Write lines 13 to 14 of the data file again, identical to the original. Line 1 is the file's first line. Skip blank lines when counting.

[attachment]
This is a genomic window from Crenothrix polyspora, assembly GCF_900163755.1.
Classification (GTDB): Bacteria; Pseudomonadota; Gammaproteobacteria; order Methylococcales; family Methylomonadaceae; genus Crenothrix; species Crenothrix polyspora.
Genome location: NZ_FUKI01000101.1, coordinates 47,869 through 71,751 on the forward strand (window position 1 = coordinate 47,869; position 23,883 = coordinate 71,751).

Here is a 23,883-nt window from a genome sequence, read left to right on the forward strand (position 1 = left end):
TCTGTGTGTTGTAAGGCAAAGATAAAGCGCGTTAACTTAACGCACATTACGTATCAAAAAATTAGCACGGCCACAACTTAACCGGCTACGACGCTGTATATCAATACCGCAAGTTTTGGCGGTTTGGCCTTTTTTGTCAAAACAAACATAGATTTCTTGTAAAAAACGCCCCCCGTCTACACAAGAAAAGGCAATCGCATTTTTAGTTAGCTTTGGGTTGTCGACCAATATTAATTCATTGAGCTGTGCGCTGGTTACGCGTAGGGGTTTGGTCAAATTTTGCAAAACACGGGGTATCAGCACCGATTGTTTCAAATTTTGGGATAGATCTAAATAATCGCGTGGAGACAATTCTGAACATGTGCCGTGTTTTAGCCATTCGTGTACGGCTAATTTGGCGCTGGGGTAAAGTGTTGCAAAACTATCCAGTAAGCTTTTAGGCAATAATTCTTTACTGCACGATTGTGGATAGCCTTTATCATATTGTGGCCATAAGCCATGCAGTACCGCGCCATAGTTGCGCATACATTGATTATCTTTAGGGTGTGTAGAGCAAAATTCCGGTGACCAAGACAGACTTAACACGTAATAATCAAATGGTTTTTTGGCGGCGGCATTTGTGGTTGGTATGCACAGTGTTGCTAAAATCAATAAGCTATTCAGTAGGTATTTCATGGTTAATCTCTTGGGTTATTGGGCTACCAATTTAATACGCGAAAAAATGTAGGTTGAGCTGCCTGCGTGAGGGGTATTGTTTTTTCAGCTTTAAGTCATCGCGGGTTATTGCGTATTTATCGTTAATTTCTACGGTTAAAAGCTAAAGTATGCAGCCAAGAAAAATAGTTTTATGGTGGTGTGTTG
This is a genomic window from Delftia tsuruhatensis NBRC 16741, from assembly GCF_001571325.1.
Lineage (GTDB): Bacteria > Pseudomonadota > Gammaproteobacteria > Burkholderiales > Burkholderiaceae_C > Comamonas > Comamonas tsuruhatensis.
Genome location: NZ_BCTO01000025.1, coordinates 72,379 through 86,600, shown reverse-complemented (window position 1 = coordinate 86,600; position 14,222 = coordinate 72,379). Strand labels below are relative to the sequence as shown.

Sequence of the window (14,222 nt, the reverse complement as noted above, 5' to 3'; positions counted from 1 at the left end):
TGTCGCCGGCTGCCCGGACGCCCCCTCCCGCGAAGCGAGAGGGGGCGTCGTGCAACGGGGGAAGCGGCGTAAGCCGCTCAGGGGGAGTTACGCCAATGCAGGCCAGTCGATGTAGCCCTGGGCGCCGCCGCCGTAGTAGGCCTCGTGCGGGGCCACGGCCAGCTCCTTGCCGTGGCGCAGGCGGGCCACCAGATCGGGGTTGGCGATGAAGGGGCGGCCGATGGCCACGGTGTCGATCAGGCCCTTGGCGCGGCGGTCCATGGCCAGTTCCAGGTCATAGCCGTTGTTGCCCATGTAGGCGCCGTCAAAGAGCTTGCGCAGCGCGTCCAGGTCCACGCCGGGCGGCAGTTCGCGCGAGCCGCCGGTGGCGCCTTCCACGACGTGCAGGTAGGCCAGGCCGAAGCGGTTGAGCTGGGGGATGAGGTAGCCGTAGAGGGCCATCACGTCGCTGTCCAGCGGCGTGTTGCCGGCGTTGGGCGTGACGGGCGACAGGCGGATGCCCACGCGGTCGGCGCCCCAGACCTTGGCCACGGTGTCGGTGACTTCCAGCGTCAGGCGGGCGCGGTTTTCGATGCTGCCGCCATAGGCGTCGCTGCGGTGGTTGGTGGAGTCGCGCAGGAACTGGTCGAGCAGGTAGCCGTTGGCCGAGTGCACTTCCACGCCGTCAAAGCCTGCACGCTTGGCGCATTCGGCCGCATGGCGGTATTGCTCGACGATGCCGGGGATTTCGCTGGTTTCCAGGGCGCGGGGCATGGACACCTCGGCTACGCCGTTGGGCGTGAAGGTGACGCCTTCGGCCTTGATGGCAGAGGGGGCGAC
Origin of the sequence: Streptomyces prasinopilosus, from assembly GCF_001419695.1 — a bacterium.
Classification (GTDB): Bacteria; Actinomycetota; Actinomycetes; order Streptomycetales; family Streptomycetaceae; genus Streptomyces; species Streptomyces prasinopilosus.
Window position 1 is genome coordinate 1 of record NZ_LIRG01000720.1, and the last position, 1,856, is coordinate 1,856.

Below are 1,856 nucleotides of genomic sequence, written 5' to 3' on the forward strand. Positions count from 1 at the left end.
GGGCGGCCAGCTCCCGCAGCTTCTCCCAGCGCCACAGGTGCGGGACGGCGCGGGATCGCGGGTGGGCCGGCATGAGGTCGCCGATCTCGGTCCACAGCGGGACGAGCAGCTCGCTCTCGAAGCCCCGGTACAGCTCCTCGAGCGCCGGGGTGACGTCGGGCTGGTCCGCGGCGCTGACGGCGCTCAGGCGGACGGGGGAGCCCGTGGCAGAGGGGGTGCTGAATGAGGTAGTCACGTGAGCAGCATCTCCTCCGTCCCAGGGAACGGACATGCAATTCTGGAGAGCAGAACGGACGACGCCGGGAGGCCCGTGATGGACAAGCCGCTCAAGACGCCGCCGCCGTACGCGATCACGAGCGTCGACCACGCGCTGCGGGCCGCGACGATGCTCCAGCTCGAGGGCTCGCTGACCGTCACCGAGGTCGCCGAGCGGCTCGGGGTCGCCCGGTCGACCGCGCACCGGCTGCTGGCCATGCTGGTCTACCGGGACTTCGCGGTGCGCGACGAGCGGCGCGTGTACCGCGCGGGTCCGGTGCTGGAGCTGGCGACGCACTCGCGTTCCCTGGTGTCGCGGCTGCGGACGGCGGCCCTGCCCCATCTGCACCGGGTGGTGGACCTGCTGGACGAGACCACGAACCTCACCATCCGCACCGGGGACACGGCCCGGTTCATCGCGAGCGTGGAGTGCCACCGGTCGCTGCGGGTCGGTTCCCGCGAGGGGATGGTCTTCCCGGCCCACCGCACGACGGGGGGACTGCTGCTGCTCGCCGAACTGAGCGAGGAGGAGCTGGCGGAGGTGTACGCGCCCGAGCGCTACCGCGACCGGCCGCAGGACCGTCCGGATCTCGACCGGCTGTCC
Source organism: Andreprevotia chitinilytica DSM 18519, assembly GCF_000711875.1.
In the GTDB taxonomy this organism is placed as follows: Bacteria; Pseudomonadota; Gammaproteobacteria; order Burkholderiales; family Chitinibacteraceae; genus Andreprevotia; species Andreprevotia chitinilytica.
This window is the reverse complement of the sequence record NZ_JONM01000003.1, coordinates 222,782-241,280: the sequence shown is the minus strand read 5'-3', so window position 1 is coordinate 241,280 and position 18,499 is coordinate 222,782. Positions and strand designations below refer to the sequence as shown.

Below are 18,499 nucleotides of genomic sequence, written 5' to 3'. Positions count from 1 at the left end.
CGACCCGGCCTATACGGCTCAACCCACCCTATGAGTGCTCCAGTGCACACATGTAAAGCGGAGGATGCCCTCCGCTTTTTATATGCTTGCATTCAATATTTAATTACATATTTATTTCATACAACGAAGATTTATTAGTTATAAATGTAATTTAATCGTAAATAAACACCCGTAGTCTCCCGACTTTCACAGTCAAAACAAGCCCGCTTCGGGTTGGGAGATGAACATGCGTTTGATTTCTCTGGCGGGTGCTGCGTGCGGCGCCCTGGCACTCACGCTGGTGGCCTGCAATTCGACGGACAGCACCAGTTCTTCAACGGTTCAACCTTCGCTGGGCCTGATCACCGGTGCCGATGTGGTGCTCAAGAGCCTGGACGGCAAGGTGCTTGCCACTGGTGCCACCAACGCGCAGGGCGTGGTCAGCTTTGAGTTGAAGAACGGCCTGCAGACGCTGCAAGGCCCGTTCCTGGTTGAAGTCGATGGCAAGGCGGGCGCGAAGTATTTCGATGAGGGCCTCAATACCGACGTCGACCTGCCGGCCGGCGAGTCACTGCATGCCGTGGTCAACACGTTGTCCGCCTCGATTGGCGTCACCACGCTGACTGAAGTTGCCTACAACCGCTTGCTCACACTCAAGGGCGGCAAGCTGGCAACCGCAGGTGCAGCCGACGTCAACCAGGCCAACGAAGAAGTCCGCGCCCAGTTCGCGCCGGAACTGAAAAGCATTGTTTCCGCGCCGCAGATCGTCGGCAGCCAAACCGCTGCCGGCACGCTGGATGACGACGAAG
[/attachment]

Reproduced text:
Window position 1 is genome coordinate 1 of record NZ_LIRG01000720.1, and the last position, 1,856, is coordinate 1,856.

Below are 1,856 nucleotides of genomic sequence, written 5' to 3' on the forward strand. Positions count from 1 at the left end.